My Take on The Canadian Tar Sands

My take on the Canadian Tar Sands?! A juggernaut, seemingly unstoppable, a source of unimaginable profits for multinational energy companies versus shortsighted Russian roulette for the rest of us, for our planet, for our environment and for our economy. Development of the Tar Sands needs to be slowed and stopped if we have a hope of reducing our global carbon emissions, but to do this we need to slow down the “receiving end, our demand for oil, as well as development of proposed pipelines that would take the oil from the tar sands to refineries around the world”….at the same time we need to build up capacity of renewable energy.

Photo Credit: M. Shugarman Suncor Plant 2011

These massive Tar Sands mining and processing projects aren’t against any local or national laws. Morally, I believe what is happening is wrong, but that is certainly debatable.

Reality however, as reported by scientists, is that human caused greenhouse gases, attributable to the burning of fossil fuels (oil, gas and coal) are causing our climate to change. Reality, as reported by scientists, tells us that IF we keep the Tar Sands oil in the ground, we have a hope of managing our changing climate. Reality, as reported by scientists, tells us that if we burn all the tar sand oil “all bets are off.” The spin in Fort McMurray the epicenter of Tar Sands mining, and Reality, as reported by the Tar Sands Industry, the Alberta Government and broad public opinion, is that the Tar Sands are an important source of jobs (employing by some estimates directly and indirectly 20% of Alberta’s work force), a solid revenue stream for the province and a safe and secure source of oil for all. Reality as reported by scientists, isn’t high on the agenda of industry and government, when it comes to the Tar Sands.

With a current capacity of just over 1 million barrels, the oil industry is gearing up to double production in the short term, and almost triple production by 2025. Scientists tell us this would be equivalent to releasing a massive carbon bomb that would, to quote scientist James Hansen, “increase the atmospheric concentration of CO2 by 50%…” creating a planet permanently “out of balance.” This increase in C02 would result in worldwide extreme weather events that would become a regular part of life, threatening our very existence.

Born and raised in Alberta, it is obvious that the economy of the province rises and falls on oil production and mining. When I was growing up, unconventional oil like the Tar Sands were an “impossible dream” of many, too expensive to develop. However, current prices at close to $100.00 a barrel make the mining obstacles, no obstacles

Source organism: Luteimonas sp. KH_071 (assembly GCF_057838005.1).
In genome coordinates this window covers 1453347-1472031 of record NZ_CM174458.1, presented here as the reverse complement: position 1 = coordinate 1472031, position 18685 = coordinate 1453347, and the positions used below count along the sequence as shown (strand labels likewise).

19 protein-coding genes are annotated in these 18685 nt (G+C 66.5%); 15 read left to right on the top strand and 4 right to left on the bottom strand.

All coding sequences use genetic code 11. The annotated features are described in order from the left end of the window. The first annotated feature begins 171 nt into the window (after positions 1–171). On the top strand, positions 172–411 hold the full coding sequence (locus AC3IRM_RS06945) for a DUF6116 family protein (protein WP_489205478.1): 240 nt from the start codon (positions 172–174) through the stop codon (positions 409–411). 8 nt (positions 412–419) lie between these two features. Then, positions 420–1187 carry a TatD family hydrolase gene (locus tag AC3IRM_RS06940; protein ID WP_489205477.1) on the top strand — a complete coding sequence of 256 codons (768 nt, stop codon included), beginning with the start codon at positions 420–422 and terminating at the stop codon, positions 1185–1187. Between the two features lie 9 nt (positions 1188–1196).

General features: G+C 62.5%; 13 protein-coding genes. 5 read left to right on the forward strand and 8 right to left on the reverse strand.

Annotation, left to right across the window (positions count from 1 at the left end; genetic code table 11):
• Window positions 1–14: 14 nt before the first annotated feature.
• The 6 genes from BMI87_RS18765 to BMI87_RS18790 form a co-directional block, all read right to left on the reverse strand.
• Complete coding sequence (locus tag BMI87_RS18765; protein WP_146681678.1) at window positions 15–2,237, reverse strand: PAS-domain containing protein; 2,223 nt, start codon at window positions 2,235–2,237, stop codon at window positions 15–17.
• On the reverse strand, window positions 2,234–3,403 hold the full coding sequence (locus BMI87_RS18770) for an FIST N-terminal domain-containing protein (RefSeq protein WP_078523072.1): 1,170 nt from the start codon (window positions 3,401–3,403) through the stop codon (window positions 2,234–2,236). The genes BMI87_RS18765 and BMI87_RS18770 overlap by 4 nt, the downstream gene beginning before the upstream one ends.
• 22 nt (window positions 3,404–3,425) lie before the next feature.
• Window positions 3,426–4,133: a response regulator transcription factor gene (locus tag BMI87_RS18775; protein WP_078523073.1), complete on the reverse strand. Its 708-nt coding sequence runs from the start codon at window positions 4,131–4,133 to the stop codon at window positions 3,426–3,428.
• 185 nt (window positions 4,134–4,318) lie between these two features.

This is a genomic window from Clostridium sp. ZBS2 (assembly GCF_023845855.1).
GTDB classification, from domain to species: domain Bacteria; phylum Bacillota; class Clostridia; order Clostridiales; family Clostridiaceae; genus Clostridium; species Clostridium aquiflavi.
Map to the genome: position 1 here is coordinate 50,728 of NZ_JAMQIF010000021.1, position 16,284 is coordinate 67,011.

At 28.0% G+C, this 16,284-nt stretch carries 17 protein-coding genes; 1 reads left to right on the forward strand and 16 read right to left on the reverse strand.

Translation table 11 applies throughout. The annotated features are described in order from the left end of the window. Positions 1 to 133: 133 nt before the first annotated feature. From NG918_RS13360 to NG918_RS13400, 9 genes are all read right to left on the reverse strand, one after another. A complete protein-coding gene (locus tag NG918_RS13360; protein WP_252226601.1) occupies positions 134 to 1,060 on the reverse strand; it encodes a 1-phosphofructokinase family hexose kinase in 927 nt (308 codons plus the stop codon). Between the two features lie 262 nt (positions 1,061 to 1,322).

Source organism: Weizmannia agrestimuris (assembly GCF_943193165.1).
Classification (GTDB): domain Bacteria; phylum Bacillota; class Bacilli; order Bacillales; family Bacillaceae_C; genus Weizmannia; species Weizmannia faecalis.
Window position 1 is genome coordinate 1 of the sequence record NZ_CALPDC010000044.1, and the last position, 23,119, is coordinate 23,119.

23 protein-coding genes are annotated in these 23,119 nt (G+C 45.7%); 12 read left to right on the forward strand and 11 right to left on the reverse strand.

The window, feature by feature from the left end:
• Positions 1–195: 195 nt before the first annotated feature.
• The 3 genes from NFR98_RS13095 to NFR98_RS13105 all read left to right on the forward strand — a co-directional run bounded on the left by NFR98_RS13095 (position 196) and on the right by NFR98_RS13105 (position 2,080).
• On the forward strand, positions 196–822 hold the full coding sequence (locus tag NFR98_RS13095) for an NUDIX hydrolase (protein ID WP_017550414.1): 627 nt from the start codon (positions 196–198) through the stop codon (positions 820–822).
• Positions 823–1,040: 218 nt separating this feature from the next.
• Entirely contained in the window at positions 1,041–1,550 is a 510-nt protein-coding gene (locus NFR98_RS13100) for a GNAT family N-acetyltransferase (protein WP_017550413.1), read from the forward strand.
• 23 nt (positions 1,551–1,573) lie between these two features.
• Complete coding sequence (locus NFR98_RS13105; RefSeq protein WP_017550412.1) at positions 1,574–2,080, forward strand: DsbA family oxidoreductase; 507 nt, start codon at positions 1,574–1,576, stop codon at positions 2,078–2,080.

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at all.

My personal tour of the Suncor mine, one of numerous multinational oil companies that have leased land in Northern Alberta from the provincial government, was mindboggling. The scale of the operations, which are massive, are hard to comprehend, even when one is on site. I watched as “mega size” trucks, 3 stories high, costing over $4 million dollars each, with tires that can be had for a mere $70,000, received tar sands from shovel trucks 5 stories high – what I imagine to be every “little boy” and “big boys” dream – literally a Transformer Movie, coming to life.

The town of Fort McMurray is the fastest growing city in Canada. As well, its population may be the most diverse, with Ethiopians, Nigerians, Venezuelans, and Pakistanis, mixing with Canadians and Americans, and Native Canadians, all gearing up to “make their fortune.” As I was told by several people I met in Fort McMurray, and many people I talked to while visiting my home town of Edmonton, a commonly held believe is that the Tar Sands are providing, safe, secure access to a necessary commodity. Tar Sands oil keeps “the lights on” and the neighbors to the south in the USA, satisfied by shoring up access to relatively inexpensive oil and gasoline that runs cars, heat homes and keep the economy running.

The province of Alberta is about the size of Texas. The Tar Sands area is roughly equivalent in size to the state of New York. The Alberta Tar Sands are located in the Canadian Boreal Forest, on the banks of the mighty Athabasca River which provides water to the oil companies, an integral part of Tar Sands extraction and production. A massive and controversial area, Tar Sands expansion must be closely monitored, followed, studied and slowed down. Unfortunately, the Tar Sands are so far removed from large populations and so difficult to get to, that the old adage “what happens in Fort McMurray, stays in Fort McMurray” really seems to be the case.



Climate Mama

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